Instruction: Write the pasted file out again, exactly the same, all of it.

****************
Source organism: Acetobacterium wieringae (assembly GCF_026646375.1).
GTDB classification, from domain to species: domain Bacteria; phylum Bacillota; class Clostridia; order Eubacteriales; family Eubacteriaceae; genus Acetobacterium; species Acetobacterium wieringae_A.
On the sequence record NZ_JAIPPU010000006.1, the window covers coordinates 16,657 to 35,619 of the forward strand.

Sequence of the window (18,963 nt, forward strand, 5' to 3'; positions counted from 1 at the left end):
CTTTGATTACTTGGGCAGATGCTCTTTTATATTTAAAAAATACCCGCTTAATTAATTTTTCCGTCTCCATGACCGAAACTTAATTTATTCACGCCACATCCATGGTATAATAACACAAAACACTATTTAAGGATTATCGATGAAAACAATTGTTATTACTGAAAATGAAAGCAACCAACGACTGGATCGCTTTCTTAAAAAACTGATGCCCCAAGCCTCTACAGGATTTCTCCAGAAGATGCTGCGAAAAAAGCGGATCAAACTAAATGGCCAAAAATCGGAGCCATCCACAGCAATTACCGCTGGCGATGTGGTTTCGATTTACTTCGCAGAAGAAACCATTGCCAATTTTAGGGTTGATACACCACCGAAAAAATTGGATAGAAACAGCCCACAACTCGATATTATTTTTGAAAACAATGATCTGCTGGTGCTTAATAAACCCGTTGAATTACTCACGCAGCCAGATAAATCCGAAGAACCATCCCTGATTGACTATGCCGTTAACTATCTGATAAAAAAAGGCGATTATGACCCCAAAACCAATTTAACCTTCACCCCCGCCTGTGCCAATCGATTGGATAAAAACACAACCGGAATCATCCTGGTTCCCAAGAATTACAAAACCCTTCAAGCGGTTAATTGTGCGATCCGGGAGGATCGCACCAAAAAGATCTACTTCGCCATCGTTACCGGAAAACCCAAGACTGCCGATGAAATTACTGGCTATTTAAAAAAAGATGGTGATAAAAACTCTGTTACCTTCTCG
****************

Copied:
Source organism: Acetobacterium wieringae (assembly GCF_026646375.1).
GTDB classification, from domain to species: domain Bacteria; phylum Bacillota; class Clostridia; order Eubacteriales; family Eubacteriaceae; genus Acetobacterium; species Acetobacterium wieringae_A.
On the sequence record NZ_JAIPPU010000006.1, the window covers coordinates 16,657 to 35,619 of the forward strand.

Sequence of the window (18,963 nt, forward strand, 5' to 3'; positions counted from 1 at the left end):
CTTTGATTACTTGGGCAGATGCTCTTTTATATTTAAAAAATACCCGCTTAATTAATTTTTCCGTCTCCATGACCGAAACTTAATTTATTCACGCCACATCCATGGTATAATAACACAAAACACTATTTAAGGATTATCGATGAAAACAATTGTTATTACTGAAAATGAAAGCAACCAACGACTGGATCGCTTTCTTAAAAAACTGATGCCCCAAGCCTCTACAGGATTTCTCCAGAAGATGCTGCGAAAAAAGCGGATCAAACTAAATGGCCAAAAATCGGAGCCATCCACAGCAATTACCGCTGGCGATGTGGTTTCGATTTACTTCGCAGAAGAAACCATTGCCAATTTTAGGGTTGATACACCACCGAAAAAATTGGATAGAAACAGCCCACAACTCGATATTATTTTTGAAAACAATGATCTGCTGGTGCTTAATAAACCCGTTGAATTACTCACGCAGCCAGATAAATCCGAAGAACCATCCCTGATTGACTATGCCGTTAACTATCTGATAAAAAAAGGCGATTATGACCCCAAAACCAATTTAACCTTCACCCCCGCCTGTGCCAATCGATTGGATAAAAACACAACCGGAATCATCCTGGTTCCCAAGAATTACAAAACCCTTCAAGCGGTTAATTGTGCGATCCGGGAGGATCGCACCAAAAAGATCTACTTCGCCATCGTTACCGGAAAACCCAAGACTGCCGATGAAATTACTGGCTATTTAAAAAAAGATGGTGATAAAAACTCTGTTACCTTCTCG